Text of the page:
Why I love MOOCs

Back in high school and college, I would wonder why choosing one subject meant not choosing others. If I pick Physics, it meant I couldn’t study History or Psychology. I would think of the students abroad who, when you ask what they study, say something like Astrophysics and Greek, or Music and Political Science.
Yes, I hear you. “If you are motivated enough, you will learn it yourself.” True, but where does one start? Yes, Google is our best friend and we have evolved to find our way through a labyrinth of links – reading and learning, picking and dropping things along the way. There is a rush to these unique journeys. My “link journey” in learning something could be different from yours. I might have started with “how tall was Napolean” and ended up in quotes by Louis XVI.
But if you are looking for focus and structure, a Massively Open Online Course is a good bet. Thousands of other students doing the course, completely free, and great resources from some of the top universities in the world. It is almost too good to be true.
When I first found out about this, I went crazy signing up for courses from Songwriting to Psychology to E-learning. After the initial insanity had passed, I took a deep breath and looked at the time needed to do all these courses. They lasted from 5 weeks to 2 months or more. To get the most of each course, I needed to pick wisely and drop some courses. And so it started.
When I couldn’t catch up on all the lectures, I took my time to finish each one by paying attention. This meant giving up on the certification from the university as the course was long gone while I was still listening to some lectures. When I did complete the course, I was quite proud of myself.
 I am not always able to complete all the assignments, or get very involved in the discussion forums, but I did find the resources priceless in opening my mind. And that is what learning should do, right?
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The girl with the brown crayon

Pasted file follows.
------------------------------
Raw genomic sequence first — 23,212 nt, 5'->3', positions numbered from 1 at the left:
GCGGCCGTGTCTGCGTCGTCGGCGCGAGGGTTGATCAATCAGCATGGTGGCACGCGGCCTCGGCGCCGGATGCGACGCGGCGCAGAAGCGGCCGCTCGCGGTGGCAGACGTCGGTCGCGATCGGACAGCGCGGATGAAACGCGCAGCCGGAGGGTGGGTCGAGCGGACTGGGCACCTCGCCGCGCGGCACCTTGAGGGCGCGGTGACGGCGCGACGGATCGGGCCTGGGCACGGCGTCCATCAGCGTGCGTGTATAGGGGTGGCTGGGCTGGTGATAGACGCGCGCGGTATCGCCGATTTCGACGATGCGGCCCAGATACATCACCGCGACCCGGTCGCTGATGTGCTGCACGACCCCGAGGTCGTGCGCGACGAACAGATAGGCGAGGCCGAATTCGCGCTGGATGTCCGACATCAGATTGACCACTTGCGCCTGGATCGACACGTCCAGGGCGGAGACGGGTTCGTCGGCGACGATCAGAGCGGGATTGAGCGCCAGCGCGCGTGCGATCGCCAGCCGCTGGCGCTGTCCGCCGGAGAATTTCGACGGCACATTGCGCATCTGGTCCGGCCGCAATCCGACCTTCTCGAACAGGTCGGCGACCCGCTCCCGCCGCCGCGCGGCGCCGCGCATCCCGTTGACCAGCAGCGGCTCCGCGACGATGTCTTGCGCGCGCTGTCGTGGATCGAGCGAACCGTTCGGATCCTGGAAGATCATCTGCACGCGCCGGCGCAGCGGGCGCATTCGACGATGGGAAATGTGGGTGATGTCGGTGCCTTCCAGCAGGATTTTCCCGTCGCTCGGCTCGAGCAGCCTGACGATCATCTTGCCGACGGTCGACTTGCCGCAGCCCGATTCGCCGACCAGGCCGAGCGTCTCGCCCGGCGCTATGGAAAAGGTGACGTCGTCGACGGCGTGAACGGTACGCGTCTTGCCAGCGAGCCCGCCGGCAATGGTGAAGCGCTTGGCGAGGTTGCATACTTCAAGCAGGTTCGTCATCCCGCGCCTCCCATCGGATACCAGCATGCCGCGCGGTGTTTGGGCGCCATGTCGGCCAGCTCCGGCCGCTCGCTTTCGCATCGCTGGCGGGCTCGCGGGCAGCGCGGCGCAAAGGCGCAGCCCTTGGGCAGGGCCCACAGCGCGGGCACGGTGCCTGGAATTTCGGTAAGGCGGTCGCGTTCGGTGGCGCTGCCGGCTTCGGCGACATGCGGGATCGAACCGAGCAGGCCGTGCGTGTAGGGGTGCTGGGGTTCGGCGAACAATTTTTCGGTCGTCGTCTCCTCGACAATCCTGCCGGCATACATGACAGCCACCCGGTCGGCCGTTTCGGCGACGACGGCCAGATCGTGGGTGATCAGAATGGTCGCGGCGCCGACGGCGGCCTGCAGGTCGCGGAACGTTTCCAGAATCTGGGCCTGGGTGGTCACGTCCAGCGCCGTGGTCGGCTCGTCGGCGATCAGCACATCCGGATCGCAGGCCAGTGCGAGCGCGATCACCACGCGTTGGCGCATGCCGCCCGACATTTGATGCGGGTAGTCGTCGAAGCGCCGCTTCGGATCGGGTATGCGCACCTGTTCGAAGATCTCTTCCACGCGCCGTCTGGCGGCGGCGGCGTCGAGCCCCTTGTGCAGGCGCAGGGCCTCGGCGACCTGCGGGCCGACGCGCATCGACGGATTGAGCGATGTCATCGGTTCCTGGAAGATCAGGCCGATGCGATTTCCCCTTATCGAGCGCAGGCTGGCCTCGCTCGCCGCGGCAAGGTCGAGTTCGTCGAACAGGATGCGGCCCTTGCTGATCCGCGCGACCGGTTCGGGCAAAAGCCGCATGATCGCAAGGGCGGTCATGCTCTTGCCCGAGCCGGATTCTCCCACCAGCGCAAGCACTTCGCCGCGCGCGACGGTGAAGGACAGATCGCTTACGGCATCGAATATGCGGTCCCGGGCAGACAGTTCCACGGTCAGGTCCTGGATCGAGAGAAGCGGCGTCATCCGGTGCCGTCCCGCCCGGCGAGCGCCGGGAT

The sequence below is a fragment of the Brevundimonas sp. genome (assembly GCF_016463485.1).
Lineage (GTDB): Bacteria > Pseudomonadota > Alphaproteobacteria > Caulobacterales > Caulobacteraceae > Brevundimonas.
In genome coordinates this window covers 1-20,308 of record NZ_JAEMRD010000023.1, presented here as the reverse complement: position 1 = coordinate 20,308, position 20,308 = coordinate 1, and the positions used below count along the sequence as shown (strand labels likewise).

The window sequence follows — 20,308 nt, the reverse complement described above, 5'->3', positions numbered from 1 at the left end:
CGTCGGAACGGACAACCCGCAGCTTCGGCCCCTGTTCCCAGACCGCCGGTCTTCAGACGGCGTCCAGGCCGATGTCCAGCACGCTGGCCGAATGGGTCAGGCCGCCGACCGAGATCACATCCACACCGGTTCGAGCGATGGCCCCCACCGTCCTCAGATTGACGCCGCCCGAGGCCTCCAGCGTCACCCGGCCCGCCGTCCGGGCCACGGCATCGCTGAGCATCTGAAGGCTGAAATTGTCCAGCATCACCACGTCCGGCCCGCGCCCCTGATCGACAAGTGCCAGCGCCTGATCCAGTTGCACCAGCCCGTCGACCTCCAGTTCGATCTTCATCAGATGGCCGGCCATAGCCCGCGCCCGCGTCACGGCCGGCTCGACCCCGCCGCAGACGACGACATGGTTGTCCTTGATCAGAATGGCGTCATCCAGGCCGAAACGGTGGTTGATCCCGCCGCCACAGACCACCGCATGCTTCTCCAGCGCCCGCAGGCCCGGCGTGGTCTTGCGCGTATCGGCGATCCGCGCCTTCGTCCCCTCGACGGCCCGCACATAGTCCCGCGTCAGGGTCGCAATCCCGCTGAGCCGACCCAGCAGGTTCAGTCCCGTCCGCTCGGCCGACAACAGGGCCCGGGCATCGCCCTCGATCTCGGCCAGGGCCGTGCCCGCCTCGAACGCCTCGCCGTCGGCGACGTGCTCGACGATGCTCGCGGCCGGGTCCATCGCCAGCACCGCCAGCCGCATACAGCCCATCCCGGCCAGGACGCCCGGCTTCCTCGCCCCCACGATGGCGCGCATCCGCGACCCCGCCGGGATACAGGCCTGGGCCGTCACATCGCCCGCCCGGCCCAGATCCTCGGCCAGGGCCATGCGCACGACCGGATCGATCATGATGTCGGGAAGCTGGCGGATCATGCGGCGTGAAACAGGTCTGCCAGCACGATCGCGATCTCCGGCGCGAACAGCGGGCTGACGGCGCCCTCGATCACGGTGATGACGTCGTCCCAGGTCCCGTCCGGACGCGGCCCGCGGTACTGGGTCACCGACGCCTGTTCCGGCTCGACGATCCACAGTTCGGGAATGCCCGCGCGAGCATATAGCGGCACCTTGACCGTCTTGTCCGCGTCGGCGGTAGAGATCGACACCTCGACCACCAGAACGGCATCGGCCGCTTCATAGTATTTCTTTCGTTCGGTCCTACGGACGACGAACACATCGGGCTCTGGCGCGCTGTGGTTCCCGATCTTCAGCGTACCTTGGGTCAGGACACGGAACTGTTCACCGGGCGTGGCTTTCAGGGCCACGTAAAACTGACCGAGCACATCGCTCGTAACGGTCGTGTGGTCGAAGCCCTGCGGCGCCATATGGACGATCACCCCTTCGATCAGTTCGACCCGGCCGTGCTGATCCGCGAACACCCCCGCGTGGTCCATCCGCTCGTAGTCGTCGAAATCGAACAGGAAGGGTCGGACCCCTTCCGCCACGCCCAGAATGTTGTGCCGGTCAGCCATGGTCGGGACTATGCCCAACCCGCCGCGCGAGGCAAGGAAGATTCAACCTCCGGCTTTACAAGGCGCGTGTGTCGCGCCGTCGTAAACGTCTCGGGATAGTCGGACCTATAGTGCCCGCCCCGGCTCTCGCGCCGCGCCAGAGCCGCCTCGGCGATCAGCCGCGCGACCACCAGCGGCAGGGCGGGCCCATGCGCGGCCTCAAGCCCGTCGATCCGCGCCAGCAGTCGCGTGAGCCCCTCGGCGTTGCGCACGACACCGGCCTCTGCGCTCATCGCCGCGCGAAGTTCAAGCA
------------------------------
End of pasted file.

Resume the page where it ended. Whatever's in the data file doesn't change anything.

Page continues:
The girl with the brown crayon – how children use stories to shape their lives

The girl with the brown crayon

I picked up this unassuming book merely for the intriguing tagline – ‘how children use stories to shape their lives’. Stories did always fascinate us, when we were kids, and of course even now. I wondered what this girl with the brown crayon did…so I flipped to the first page, and read about a little five year old girl who fell in love with a character in a book…Frederick the mouse. This friendship of hers with a character from a book starts off a journey of learning that nobody had quite expected.

The beauty of this book is that it’s the true story of what happened in a preschool classroom.The day Mrs. Paley brought out Frederick to read aloud to her little students, a discussion begins. A discussion that goes on beyond the classroom, beyond the boundaries of age, colour and  curriculum.

Leo Lionni is the creator of the said character. It all starts when Mrs. Paley decides to read through most of Leo Lionni’s books over a period of a year, the year which is to be her last year as a preschool teacher. The children go back and forth between the stories, and discuss them as if these characters are partakers in these sessions. This mouse is like that fish, they say…or our friend Walter reminds us of this character.

Bright-eyed Reeny is the girl with the brown crayon, making statements of philosophical depth that leave Mrs. Paley pleasantly surprised…there are times when she can’t wait what Reeny will say when she reads out a new book. Does Reeny identify with the story? Does she think the story could have ended some other way? For Reeny has a way of reviewing these stories with sensitivity and brilliance. There are times she will even empathise with the author and explain to the class why he might have led the characters one way and not the other.

The journey brings in many travellers along the way…storytellers who bring in new opportunities for children to continue this string of reflections. A mother comes in and talks about her childhood, a grandmother talks about Harriet Tubman and slavery. An Indian teacher narrates the special powers of the monkey prince, Hanuman.

And the rewardees are many. Teachers who have learnt from children, the lessons of life. Children who have opened their eyes to themselves and their friends.

How is this episode any different from what would take place in any other preschool classroom?

For one, the teacher experimenting with books from the same author, thus building a premise for the children to reflect on the author’s intent, as well as find the freedom to imagine alternatives, and most of all, relate to them and befriend the characters that bounce off the books into their very lives.

A touching account of what can happen when one digs into the heart of a simple story.